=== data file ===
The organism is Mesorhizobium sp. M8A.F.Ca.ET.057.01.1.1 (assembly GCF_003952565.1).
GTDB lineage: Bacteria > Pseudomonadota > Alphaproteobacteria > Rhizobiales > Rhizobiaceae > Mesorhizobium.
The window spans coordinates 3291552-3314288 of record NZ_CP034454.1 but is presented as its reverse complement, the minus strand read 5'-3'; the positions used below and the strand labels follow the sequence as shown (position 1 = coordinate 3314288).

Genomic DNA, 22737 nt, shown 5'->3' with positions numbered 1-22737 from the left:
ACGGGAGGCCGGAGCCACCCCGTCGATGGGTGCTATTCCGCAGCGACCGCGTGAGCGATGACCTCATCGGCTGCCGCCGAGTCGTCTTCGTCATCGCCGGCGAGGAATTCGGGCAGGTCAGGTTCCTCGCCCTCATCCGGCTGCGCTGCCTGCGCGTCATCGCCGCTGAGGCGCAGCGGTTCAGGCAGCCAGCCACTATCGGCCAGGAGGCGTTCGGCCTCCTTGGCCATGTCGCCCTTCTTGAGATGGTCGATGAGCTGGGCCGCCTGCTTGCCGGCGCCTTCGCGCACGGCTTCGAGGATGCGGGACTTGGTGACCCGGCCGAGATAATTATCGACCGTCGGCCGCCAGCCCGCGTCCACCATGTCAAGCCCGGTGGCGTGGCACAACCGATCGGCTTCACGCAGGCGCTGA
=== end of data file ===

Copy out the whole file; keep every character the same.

The organism is Mesorhizobium sp. M8A.F.Ca.ET.057.01.1.1 (assembly GCF_003952565.1).
GTDB lineage: Bacteria > Pseudomonadota > Alphaproteobacteria > Rhizobiales > Rhizobiaceae > Mesorhizobium.
The window spans coordinates 3291552-3314288 of record NZ_CP034454.1 but is presented as its reverse complement, the minus strand read 5'-3'; the positions used below and the strand labels follow the sequence as shown (position 1 = coordinate 3314288).

Genomic DNA, 22737 nt, shown 5'->3' with positions numbered 1-22737 from the left:
ACGGGAGGCCGGAGCCACCCCGTCGATGGGTGCTATTCCGCAGCGACCGCGTGAGCGATGACCTCATCGGCTGCCGCCGAGTCGTCTTCGTCATCGCCGGCGAGGAATTCGGGCAGGTCAGGTTCCTCGCCCTCATCCGGCTGCGCTGCCTGCGCGTCATCGCCGCTGAGGCGCAGCGGTTCAGGCAGCCAGCCACTATCGGCCAGGAGGCGTTCGGCCTCCTTGGCCATGTCGCCCTTCTTGAGATGGTCGATGAGCTGGGCCGCCTGCTTGCCGGCGCCTTCGCGCACGGCTTCGAGGATGCGGGACTTGGTGACCCGGCCGAGATAATTATCGACCGTCGGCCGCCAGCCCGCGTCCACCATGTCAAGCCCGGTGGCGTGGCACAACCGATCGGCTTCACGCAGGCGCTGA